Travel sites still say that Google is using its own algorithm to promote its flight searches and hiding those of competitors, while the search titan maintains that's the only way airlines wanted to do business.
Travel Sites Hate Google More than Ever
"The airlines told us that they would not give us [travel data] if we provided booking links to" online travel agencies, Jeremy Wertheimer, an ITA Software founder and now a Google vice president, said at an online travel conference last month according to the Wall Street Journal.
The travel industry outcry started last year when Google bought ITA Software for $700 million, the company from which most everyone gets their flight search information, and Microsoft, Expedia and Kayak began to lobby to stop the deal. Not surprisingly, when Google managed to clear the government antitrust probe and used a Google flight search without ITA's software, the travel sites are still unhappy with the deal. (Google has used ITA Software to create a flight search on its Android and iOS app OnTheFly, which is nothing short of great.)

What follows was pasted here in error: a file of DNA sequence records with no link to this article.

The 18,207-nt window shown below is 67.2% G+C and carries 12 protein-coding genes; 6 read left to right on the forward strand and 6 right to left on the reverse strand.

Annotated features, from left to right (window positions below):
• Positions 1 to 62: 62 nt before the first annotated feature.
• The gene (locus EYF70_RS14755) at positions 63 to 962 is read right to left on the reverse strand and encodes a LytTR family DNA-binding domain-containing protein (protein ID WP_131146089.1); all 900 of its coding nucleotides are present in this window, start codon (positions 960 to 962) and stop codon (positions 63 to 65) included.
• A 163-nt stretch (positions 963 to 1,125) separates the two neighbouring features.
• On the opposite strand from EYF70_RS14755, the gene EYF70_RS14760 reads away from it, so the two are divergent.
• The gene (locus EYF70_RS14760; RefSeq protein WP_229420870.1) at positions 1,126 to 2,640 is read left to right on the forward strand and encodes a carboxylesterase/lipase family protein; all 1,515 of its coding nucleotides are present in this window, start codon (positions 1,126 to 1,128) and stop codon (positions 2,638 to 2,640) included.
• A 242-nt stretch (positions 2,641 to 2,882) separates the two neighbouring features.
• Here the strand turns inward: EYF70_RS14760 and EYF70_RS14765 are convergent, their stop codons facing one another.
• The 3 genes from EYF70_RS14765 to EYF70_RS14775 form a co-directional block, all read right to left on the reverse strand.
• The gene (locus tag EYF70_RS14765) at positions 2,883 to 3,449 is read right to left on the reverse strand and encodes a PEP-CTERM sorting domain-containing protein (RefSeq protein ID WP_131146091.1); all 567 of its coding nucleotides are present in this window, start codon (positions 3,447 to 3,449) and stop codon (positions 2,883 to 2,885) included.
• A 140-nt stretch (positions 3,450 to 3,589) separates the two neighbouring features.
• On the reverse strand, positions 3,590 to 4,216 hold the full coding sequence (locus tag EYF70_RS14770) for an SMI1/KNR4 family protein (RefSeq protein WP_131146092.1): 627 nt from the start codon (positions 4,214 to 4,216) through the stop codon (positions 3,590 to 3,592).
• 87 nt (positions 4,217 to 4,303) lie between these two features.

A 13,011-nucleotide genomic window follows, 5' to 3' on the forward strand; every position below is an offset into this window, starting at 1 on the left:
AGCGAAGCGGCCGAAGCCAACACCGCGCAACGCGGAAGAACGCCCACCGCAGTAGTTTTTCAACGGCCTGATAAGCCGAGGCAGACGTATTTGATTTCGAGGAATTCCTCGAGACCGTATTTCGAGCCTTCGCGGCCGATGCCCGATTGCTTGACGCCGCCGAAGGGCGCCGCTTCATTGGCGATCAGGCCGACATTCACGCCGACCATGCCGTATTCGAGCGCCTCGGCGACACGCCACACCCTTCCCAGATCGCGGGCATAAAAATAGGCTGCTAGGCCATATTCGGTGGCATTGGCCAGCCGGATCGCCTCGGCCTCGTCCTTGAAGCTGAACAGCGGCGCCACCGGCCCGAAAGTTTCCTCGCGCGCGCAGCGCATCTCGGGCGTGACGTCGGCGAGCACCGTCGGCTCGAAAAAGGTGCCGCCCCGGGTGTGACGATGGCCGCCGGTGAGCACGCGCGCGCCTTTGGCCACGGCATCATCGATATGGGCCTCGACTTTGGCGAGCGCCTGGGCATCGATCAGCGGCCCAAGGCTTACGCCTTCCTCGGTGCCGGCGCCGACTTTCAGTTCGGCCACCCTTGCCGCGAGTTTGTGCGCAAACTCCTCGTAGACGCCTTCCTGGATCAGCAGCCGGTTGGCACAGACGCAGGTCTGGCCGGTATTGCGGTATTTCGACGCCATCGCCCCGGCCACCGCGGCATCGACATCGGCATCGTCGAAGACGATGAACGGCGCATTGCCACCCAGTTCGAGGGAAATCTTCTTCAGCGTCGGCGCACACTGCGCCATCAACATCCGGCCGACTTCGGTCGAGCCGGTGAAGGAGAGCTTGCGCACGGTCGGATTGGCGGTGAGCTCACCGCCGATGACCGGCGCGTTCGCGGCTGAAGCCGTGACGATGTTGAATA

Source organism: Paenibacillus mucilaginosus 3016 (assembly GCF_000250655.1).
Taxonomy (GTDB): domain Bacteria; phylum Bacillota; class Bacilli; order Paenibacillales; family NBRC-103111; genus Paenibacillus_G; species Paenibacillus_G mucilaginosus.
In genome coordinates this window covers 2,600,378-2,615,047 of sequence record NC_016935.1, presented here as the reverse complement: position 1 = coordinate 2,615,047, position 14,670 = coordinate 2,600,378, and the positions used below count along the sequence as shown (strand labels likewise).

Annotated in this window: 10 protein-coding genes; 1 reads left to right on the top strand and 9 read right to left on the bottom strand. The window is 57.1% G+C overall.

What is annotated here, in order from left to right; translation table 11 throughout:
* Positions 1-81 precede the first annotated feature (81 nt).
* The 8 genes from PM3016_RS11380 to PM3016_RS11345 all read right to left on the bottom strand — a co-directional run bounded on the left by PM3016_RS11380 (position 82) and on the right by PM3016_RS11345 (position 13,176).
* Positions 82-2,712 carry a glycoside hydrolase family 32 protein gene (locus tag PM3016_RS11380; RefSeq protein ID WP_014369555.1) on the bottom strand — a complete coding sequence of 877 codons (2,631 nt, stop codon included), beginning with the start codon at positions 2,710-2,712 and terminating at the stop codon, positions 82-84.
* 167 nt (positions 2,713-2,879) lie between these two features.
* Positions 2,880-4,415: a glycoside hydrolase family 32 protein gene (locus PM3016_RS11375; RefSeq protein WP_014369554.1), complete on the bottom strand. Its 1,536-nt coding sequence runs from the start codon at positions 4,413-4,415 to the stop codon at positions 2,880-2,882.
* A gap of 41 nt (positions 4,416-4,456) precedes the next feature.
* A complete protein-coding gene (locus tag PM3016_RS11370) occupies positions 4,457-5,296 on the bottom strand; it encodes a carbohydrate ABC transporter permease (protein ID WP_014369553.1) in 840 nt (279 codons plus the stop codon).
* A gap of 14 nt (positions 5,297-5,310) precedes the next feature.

Google, which has branched into travel, likely saw the buy as a supplementing its search services. But online travel agencies such as Expedia, and more importantly travel search engines such as Kayak, see the competition as deadly.
It's true that Kayak has the most to lose here, because it has the least to offer. At least Orbitz and Expedia are travel agencies that sell airlines, trips and hotel rooms (and make most of their money from hotels,) but Kayak made itself simply an online tool to aggregate travel information. In a face off between aggregators -- a small, narrowly-focused aggregator doesn't stand a chance against Google's almighty algorithm. Is that fair? We suppose it depends on whom you ask.
Google's search engine was started 13 years ago, long before Kayak's travel search started in 2004. So isn't it simply a matter of Kayak having a poor business model from the beginning? Of course, that idea will be batted away for now because the company is desperately trying to launch an IPO before anyone sees that this startup isn't viable in the long term.